The ongoing COVID-19 pandemic has made the world realize the importance of cybersecurity while a majority of the workforce works from home. Cybersecurity was probably the domain that was given prime importance with regards to keeping client data and other crucial information safe with the remote workforce. The Indian prime minister, Narendra Modi, in his recent Independence Day speech announced that India will soon get a new, ‘robust’ National Cybersecurity Policy.
The Internet Crime Report for 2019, released by the USA’s Internet Crime Complaint Centre of the Federal Bureau of Investigation, has revealed that India stands third in the world among top 20 countries that are victims of internet crimes. Given this status and the PM’s announcement, it is vital to understand the outlook of the industry leaders on what kind of cybersecurity policy the industry is looking forward to in the country.
Nikhil Korgaonkar, regional director, India and SAARC, Arcserve
Adaptation of digitisation is taking place at a faster pace, be it in businesses or in other walks of life. It is expected that we will be soon transiting wholly to newer technologies like cloud computing, Artificial Intelligence, Internet of Things, and 5G spectrum, which will naturally expand our dependency on digitisation multifold. However, in the absence of stringent cybersecurity infrastructure, cyber threats can be disastrous for our entire social fabric. There has been a recent surge in cyberattacks on Indian digitalscape that are only increasing in scope and sophistication, targeting sensitive personal and business data and critical information infrastructure, with an impact on national economy and security. Cyberwarfare is relentless in trying to erode the security fortification of several sectors in the country. This is certainly a wakeup call for India to have stronger policies in place.
India being the country with proven digital capabilities hub of the world contributing around 75 percent of global digital talent, it is pivotal for India that we come up with sturdy policies. The Prime Minister’s assurance on bringing in a National Cybersecurity Strategy is very much welcomed. This move will emphasize the adoption of data protection measures and stronger policies that shall protect the privacy and interests of customers, businesses and the general public of the country. Formulation and adoption of policies might still take time, but this is a clarion call to the Indian internet users to pay attention to the threats, on creating robust ‘firewalls’, and conducting regular cybersecurity and data protection audits.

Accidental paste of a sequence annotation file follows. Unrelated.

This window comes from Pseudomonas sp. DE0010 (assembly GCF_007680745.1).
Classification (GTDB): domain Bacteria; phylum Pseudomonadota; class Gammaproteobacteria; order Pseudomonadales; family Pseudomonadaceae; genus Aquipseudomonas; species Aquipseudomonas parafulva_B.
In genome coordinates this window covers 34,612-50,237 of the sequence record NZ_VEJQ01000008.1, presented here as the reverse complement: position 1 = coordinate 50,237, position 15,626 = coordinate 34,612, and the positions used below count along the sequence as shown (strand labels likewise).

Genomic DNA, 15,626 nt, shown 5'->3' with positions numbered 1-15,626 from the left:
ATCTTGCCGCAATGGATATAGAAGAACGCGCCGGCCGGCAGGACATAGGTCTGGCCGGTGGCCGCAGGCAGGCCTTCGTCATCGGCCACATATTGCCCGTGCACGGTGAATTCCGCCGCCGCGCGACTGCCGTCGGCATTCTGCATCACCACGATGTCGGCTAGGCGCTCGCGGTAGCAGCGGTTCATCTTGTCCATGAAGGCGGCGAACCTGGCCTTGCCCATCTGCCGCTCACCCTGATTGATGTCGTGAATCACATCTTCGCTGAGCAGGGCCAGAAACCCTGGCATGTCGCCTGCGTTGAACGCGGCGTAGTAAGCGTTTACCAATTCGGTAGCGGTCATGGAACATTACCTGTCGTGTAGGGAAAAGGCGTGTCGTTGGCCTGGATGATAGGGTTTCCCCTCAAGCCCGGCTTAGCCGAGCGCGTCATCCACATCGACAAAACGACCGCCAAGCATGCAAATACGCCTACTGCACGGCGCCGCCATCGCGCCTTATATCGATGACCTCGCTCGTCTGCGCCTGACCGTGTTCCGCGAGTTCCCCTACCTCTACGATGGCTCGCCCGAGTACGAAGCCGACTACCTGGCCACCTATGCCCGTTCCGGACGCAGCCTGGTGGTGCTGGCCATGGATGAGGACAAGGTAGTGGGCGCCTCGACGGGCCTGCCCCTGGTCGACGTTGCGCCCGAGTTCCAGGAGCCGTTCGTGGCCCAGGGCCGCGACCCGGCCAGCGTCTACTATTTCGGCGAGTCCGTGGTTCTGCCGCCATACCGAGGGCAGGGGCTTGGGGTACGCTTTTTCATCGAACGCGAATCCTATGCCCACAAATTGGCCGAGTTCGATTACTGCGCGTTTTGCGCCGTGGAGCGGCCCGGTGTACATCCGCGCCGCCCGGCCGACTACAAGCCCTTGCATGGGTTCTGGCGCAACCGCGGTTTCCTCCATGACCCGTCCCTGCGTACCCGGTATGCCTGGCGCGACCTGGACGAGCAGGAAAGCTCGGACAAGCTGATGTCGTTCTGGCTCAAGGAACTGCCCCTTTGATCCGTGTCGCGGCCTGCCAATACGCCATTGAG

Sumed Marwaha, regional services vice president and managing director, Unisys India
There could not have been a more opportune time for our government to reiterate the need for a stronger cybersecurity framework via the new National Cybersecurity Policy 2020 slated to be rolled out soon. Our nation has picked up pace on its digital journey across sectors and cyberattacks are increasingly becoming sophisticated. Cybersecurity and digitization cannot and should not exist in silos. What we need now is a robust cybersecurity roadmap that will address the gaps and provide us a strong cyber-armor. Covid-19 situation has only accelerated the pace of digitization, potentially amplifying these security concerns. It is time for businesses to take advantage of approaches like micro-segmentation, encryption and dynamic isolation, enhanced by the power of emerging technologies like AI and ML to up their cybersecurity game.
Gurpreet Singh, managing director at Arrow PC Network Pvt Ltd (Titanium Partner – Dell Technologies)
The world is moving towards a more sophisticated path in terms of digitization and so are the cyber threats. India has a huge part of the tech-savvy population. From social media to online transactions we have our footprints everywhere. In such a scenario, it is imperative to have a strong resilient cyber security policy and we are glad that the government is thinking in these terms. Covid-19 has shown the importance of having a strong cyber security measure, while organizations have done their best in trying to secure their employees, users and vendors from cyber attacks, the government too should safeguard the sensitive data it holds that, if breached, would lead to a colossal damage. Threat actors have time and again targeted government agencies, banks and other organizations for data which is in huge demand in the dark web. To overcome and take control of the situation, a strong policy is of dire need. The government must first regulate the many ‘institutions’ that teach ethical hacking without taking responsibility for what their trainees intend to do with that knowledge as there is no legal check point.
Satish Kumar V, CEO at EverestIMS Technologies